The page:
If a parent is sick and will not be able to take care of or make decisions for a child in the future, that parent can name a “Standby Guardian.” The standby guardian can be a guardian of the person, a guardian of the property, or both, and will have the same powers as a guardian. However, the standby guardianship will not begin until the parent says it will. For example, the parent may specify that the standby guardianship starts when the parent dies or becomes too sick to take of the children. A standby guardian can be appointed by the Court or by written designation and can terminate upon the occurrence of a certain event stated in the designation or upon a decree issued by the court.

It is strongly recommended to speak with an experienced estate planning attorney about establishing a Designation of Standby Guardian for your minor children in addition to a Last Will and Testament that includes the appropriate guardianship designations. The Designation of Standby Guardian will help ensure that there is a trusted family member or friend who can have the necessary legal authority over the minor child from the date of incapacity or death of the parent until the court can appoint a permanent guardian.

In New York State there are three types of guardianship proceedings whereby a guardian can be appointed.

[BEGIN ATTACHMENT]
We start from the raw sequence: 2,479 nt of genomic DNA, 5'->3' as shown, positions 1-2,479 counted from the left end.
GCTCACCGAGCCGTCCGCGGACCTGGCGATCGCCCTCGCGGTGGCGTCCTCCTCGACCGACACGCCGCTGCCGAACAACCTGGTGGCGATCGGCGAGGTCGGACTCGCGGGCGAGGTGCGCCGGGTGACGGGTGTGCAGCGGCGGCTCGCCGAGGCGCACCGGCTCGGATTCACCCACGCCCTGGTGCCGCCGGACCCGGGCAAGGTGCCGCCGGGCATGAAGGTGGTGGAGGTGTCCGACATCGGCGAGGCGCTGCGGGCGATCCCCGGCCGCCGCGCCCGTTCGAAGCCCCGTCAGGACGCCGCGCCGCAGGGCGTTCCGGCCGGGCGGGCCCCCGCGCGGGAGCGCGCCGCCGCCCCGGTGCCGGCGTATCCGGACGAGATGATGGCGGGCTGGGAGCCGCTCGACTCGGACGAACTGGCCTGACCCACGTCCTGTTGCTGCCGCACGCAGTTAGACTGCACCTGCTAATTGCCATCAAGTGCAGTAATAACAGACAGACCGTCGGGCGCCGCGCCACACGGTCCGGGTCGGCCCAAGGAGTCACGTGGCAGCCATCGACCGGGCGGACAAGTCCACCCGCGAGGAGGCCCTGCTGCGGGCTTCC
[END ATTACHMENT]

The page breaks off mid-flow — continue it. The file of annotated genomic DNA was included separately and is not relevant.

Three Guardianship Proceedings

The three guardianship proceedings, which are established by separate statutes, are as follows:

  • Surrogate’s Court Procedure Act (SCPA) Article 17 – Guardianship of a Minor Child
  • SCPA Article 17-A – Guardianship of an Adult with Developmental and/or Intellectual Disabilities
  • Mental Hygiene Law Article 81 – Guardianship of an Incapacitated Adult

All three types of guardianship statutes allow for the appointment of a guardian of the person only, a guardian of the property only, or the guardian of the person and property. Since a guardian may be appointed based on different laws, the authority of the guardian granted by the court will be different depending on the type of guardianship proceeding.

Powers Granted

All powers granted to a guardian in a guardianship proceeding can be divided into two basic categories:

  • Powers to manage the personal needs of the individual; and